"No non-platonic relationships between members and staff and subordinates. That's something that clearly creates a hostile workplace," Comstock said. "We want to make sure that is a bright line and official policy, that people understand that — from the interns all the way up to the members."

The bipartisan group is also in full agreement to abolish the system allowing taxpayer-funded settlements of sexual harassment claims against lawmakers. "Certainly everyone is in agreement on no payment for any members for any sexual harassment settlements," she said.

These payments — dubbed "hush money" by critics, and usually accompanied by a nondisclosure agreement — have proved to be the most politically toxic revelation of recent months.

On Tuesday, the House Administration Committee released new details of these cases, including about $174,000 in payouts for sex-related settlements in six congressional offices from 2008 through 2012. Previously, the panel released data from 2013 to 2017, which included an $84,000 payout to settle a case against Farenthold.

Conyers settled a sexual harassment claim through his own congressional account, masquerading the payout as severance to his accuser.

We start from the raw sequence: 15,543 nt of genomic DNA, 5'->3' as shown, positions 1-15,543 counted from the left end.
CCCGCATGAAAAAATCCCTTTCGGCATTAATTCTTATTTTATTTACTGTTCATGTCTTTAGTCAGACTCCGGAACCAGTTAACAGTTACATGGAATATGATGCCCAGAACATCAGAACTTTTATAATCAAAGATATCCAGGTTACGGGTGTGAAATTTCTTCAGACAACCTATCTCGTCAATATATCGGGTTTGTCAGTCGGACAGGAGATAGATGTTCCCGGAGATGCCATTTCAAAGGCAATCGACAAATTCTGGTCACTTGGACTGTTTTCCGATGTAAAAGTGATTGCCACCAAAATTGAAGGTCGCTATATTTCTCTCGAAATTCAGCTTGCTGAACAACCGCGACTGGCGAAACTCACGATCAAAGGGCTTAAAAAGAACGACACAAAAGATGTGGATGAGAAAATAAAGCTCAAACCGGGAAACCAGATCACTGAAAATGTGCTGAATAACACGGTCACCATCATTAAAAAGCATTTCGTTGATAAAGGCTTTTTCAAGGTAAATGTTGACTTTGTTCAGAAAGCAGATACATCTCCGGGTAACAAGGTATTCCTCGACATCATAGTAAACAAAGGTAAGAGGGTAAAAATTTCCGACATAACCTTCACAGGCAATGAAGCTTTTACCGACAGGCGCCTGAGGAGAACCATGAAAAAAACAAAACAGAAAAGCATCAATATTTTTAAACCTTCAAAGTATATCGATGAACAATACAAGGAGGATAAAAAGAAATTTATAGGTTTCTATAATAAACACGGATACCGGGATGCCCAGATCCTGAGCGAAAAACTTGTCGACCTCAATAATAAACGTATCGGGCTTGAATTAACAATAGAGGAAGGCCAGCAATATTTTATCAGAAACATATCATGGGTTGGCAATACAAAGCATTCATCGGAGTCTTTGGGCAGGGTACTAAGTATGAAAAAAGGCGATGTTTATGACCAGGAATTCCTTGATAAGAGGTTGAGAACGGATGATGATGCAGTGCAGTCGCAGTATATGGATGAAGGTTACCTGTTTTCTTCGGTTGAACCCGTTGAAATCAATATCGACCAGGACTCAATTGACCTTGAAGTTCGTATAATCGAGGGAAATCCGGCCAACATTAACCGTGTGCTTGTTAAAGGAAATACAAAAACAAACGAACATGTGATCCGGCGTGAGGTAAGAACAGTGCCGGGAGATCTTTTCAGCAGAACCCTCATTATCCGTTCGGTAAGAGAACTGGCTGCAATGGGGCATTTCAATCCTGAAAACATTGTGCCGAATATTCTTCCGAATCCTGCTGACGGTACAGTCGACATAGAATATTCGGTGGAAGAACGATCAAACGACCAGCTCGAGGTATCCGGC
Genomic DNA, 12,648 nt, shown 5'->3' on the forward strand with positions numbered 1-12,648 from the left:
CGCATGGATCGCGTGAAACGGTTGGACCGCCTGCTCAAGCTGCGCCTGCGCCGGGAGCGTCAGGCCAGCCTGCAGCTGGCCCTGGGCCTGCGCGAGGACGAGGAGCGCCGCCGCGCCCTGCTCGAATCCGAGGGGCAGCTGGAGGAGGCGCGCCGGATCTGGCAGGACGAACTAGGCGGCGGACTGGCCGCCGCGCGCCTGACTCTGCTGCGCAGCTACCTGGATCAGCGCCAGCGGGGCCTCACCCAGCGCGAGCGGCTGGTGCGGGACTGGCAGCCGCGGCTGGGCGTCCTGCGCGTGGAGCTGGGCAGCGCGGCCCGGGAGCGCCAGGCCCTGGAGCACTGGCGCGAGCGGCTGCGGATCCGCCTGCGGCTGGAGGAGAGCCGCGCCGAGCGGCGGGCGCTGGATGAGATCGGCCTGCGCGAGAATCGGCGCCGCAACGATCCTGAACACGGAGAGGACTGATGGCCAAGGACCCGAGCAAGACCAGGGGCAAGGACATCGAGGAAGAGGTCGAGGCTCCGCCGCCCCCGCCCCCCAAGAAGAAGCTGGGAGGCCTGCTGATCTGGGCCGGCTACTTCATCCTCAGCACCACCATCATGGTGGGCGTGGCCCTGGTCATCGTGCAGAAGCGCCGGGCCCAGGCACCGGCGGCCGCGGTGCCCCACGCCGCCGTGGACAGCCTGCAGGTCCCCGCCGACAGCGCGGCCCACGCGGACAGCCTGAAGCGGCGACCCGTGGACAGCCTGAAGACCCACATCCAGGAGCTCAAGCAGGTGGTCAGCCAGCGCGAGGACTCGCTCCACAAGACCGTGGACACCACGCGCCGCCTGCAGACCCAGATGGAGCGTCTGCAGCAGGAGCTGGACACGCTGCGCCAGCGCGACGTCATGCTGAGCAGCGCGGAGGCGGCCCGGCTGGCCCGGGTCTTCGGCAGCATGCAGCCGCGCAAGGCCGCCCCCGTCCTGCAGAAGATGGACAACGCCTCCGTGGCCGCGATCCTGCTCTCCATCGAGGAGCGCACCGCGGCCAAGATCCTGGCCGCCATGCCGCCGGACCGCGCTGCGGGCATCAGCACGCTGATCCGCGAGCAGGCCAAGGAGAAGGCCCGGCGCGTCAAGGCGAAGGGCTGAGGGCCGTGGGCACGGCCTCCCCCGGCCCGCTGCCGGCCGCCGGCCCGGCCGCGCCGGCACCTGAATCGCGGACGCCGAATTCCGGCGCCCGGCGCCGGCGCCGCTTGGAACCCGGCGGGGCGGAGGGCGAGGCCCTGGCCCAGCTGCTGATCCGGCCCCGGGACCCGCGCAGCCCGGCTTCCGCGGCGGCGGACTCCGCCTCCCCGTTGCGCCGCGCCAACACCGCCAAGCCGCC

Both faced calls to resign immediately, but only Conyers did. His case involved more accusers over a longer period of time, while Farenthold has been in office only seven years.

Some hope that once the tumult dies down, a new office can be established to vet these allegations, rather than the current, little-understood Office of Compliance or the Ethics Committee, which is methodical and secretive.

"I'd almost prefer a whole different entity, or set up an entity within Ethics, that is basically EEOC for Congress," Richmond said.

Franken in his resignation speech noted that the ethics probe would have lasted for months or years, hanging a cloud over his service during that period no matter the ultimate judgment.

While recognizing inconsistency of current events, Ryan told reporters that he was focused on setting up the right procedures for going forward that would update the laws and rules governing these cases.

"So that we have standards, so that we have the right kind of transparency," he said.